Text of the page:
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Fournier gangrene

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Fournier gangrene

Fournier gangrene
Classification and external resources
10 9 DiseasesDB eMedicine MeSH D018934

Fournier gangrene is a type of necrotizing infection or gangrene usually affecting the perineum.

It was first described by Baurienne in 1764 and is named after a French venereologist, Jean Alfred Fournier following five cases he presented in clinical lectures in 1883.

Cause

In the majority of cases Fournier gangrene is a mixed infection caused by both aerobic and anaerobic bacteria.[1] Death can result from Fournier gangrene.[2]

Epidemiology

An estimated 750 cases have been reported in the literature,[3] with most patients in their 60s or 70s with other concurrent illnesses.[4] According to another study in 2000, there have been at least 1726 reported cases in the English literature.[5] However, Fournier gangrene is not a reportable illness, so the number of unreported cases is unclear. A similar infection in women has been occasionally described.[6]

In Turkey it was reported that 46% of patients had diabetes mellitus[7] while other studies have identified approximately a third of patients having either diabetes, alcoholism or malnutrition, and 10% having medical immunosuppression (chemotherapy, steroids, or malignancy).[8]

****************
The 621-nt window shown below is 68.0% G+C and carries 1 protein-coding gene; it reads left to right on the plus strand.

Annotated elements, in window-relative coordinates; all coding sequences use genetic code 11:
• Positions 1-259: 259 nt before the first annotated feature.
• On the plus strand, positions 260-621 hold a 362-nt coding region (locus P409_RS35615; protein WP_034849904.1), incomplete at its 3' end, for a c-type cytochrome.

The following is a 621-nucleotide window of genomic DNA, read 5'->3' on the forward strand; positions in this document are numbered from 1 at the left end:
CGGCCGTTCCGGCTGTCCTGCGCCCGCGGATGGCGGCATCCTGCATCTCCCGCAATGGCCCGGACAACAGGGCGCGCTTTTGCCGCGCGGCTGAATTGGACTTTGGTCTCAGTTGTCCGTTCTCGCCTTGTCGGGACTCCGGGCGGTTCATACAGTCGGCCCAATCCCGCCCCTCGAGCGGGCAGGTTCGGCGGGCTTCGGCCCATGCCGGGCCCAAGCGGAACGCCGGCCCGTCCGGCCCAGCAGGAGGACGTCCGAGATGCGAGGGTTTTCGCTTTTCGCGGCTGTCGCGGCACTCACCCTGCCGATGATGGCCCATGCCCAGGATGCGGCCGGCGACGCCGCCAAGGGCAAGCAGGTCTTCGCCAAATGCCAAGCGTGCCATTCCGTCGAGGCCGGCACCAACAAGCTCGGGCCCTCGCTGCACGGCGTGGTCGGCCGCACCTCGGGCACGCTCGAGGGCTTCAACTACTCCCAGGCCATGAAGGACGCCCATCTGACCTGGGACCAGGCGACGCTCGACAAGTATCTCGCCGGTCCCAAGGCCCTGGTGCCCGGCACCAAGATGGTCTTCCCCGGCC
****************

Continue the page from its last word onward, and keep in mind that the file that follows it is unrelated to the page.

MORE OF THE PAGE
Treatment

Fournier gangrene is an urological emergency requiring intravenous antibiotics and debridement (surgical removal) of necrotic (dead) tissue. In addition to surgery and antibiotics, hyperbaric oxygen therapy (HBOT) may be useful and acts to inhibit the growth of and kill the anaerobic bacteria.[9] Despite such measures, the mortality rate overall is 40%, but 78% if sepsis is already present at the time of initial hospital admission.[7]

Notable Cases

The most historically prominent sufferers from this condition may have been Herod the Great, his grandson Herod Agrippa, and possibly the Roman emperor Galerius. Puerto Rican abolitionist and pro-independence leader Segundo Ruiz Belvis died from Fournier gangrene in November 1867.[10]

See also

References

External links

  • Jean Alfred Fournier at Who Named It?
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